Portfolio magazine did a feature on Nigo, the ultra-rich creator of A Bathing Ape clothing brand. I blog for Portfolio.com once in awhile, and I was surprised to find that they would cover Nigo. The magazine tends to be a little “bougie” but apparently someone there thought this was important enough to give it a lot of space in the magazine.
Nigo, whose real name is Tomoaki Nagao, is at a crossroads in his career. He can either be a sellout and make Bape a much more international brand by opening more stores and pursuing other lucrative projects (Bape cologne? Bape sports drink? Bape condoms maybe?) or he could make the line more exclusive and go back to his Japanese underground roots.
The secret to Nigo’s success is that he fights to keep Bape fresh “as in raw-fish-in-a-refrigerated-case fresh. The clothes and footwear are intended to be seen as perishable; rare; manufactured that morning, perhaps; and presented for you in a sushi-bar-style display.”
Photo by Becky Yee for Pig Magazine
Urban streetwear is a very fickle market. One day you’re hot and then the other day you’re not. Nigo knows this; that’s why he keeps a tight choke hold on his line’s growth. He never makes more than 300 editions of anything. In Bape’s 14-year career there has never been a sale, and Bape has never run a magazine advertisement. Still Bape moves 98% of its products. One of the reasons why they keep sneakers and other apparel behind glass is because it makes it look like a store has a lot of merchandise when really they sell stuff so fast that the stores don’t have enough merchandise to display. Bape is still a private company. Nigo takes advantage of the Japanese low-interest loans to finance his clothing line.
What I thought was very interesting about the article was how Nigo talks about himself. The 36-year-old does not get a lot of respect in the Japanese fashion world because some people feel that he has already sold out with catering to the American hip hop elite like Kanye and Pharrell Williams, one of his partners for the Billionaire Boys Club and Ice Cream lines, and that streetwear does not count as a reputable fashion label. Nigo talks a lot about death and how when he dies people will see how great he was because of all the possessions that he leaves behind.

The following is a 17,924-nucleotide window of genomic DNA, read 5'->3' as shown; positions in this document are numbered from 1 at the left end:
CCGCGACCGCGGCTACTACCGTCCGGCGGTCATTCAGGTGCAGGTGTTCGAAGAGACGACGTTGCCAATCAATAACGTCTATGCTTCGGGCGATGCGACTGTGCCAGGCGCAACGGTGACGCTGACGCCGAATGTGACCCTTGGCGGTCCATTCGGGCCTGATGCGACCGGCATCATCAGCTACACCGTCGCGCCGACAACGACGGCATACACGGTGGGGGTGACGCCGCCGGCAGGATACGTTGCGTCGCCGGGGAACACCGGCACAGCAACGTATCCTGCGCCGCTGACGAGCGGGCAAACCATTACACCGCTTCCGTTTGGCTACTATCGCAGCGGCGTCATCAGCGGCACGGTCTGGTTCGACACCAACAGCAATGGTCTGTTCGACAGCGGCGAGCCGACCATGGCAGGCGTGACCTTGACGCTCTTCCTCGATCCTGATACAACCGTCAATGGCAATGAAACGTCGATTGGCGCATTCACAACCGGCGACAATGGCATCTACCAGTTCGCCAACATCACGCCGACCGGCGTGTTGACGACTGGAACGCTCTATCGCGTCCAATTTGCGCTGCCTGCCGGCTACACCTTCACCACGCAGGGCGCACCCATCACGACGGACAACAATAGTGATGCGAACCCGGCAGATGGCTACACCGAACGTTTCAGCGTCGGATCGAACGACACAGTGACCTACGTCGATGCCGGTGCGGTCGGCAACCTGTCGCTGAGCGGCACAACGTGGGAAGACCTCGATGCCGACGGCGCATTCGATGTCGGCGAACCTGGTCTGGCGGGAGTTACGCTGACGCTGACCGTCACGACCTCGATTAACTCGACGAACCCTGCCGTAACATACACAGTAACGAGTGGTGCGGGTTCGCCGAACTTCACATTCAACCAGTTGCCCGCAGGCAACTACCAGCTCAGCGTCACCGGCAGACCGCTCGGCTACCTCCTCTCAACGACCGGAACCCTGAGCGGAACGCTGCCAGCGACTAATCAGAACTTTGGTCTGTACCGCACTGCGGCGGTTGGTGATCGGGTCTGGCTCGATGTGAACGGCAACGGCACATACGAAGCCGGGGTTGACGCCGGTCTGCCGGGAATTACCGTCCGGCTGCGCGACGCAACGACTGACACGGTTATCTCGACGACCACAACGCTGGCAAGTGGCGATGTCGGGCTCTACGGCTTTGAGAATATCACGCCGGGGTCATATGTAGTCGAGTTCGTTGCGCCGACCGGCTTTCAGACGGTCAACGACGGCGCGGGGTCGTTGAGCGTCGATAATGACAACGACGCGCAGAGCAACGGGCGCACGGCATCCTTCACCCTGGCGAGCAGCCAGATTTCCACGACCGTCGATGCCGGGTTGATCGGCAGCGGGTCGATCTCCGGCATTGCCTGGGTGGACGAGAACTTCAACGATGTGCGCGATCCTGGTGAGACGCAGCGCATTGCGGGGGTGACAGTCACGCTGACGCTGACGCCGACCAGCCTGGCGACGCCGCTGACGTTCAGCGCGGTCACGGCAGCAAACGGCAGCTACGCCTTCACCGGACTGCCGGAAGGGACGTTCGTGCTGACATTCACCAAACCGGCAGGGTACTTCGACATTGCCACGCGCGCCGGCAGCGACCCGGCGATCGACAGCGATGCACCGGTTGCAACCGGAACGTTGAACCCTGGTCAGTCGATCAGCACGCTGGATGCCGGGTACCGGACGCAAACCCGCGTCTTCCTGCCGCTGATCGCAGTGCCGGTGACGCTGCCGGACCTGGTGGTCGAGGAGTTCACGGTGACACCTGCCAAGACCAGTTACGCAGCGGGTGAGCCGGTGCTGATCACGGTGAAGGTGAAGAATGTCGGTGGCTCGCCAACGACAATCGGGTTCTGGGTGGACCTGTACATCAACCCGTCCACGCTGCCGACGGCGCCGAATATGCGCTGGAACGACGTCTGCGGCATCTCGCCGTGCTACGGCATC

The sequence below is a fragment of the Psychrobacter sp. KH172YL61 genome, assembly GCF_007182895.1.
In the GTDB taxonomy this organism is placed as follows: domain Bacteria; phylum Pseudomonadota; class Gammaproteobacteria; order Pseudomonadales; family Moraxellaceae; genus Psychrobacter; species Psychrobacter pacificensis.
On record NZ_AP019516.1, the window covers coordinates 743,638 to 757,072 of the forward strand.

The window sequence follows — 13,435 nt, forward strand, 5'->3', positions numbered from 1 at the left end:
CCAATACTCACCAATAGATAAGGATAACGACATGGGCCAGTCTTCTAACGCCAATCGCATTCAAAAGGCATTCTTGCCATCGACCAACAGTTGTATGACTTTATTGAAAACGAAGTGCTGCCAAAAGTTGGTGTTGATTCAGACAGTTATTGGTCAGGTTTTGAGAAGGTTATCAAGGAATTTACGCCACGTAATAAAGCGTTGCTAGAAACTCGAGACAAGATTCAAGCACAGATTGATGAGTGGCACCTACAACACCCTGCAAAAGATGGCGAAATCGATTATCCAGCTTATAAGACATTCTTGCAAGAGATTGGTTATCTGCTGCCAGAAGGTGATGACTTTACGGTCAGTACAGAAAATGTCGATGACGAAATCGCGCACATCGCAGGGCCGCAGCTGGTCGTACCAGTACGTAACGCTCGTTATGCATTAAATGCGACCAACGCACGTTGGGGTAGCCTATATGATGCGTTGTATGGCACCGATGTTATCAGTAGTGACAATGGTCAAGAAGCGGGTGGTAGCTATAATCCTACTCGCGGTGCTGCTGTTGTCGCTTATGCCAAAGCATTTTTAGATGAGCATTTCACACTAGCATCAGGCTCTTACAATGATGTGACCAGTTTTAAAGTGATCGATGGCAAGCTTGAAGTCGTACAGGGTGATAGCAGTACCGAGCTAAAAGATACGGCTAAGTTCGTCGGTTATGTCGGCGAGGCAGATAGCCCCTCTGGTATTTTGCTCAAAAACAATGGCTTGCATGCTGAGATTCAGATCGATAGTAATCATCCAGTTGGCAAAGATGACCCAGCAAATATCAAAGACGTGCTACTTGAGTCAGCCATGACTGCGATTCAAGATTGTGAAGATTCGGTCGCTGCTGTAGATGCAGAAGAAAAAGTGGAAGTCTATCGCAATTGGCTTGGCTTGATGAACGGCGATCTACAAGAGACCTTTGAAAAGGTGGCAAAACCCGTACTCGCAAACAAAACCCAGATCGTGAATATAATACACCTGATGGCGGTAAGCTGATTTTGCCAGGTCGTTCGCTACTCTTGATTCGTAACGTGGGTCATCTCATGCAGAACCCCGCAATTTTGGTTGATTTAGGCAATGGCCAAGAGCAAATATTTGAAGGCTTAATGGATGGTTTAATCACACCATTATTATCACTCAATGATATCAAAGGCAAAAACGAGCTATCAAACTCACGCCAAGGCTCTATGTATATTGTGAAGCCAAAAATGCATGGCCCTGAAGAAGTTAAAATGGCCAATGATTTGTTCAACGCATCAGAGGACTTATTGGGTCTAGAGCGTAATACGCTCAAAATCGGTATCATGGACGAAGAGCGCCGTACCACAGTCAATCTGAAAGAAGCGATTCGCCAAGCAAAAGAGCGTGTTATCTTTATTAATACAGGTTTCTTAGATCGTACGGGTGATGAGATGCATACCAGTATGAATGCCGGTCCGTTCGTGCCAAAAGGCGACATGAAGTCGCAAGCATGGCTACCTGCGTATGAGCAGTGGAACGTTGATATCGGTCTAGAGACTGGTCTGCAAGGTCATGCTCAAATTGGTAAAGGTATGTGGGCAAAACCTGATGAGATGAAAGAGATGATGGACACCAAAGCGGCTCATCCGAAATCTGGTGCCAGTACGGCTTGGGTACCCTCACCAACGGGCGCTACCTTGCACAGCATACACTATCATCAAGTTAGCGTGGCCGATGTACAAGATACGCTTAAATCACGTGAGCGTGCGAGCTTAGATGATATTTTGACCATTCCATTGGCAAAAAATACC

“When I die and they make an auction catalog of all my possessions,” he says, “then they will understand. Then they will see how important I am.”Now it’s no secret that Nigo is a collector. He has several multi-million dollar homes filled with Star Wars collectibles, cars, sneakers, and basically anything else imaginable. He admits in the article that he is a kid and that he really cares more about himself than anything else. Hey, whatever works for you.
I’m thinking that he is going to have to go international. The Japanese kids are already getting over Bape. The only thing left to do is saturate the American kids and use his hip hop connections to ride the cool train for as long as he can.
Photo from BBC blog of Nigo in his store in Shibuya
The Billionaire Boys Club and Ice Cream store just opened in New York. Read the NYT article about its opening.
Here’s a video from when BBC3 did a series called “Japanorama.” One of the episodes was about Nigo. I love Jonathan Ross. He’s never afraid to push the envelope.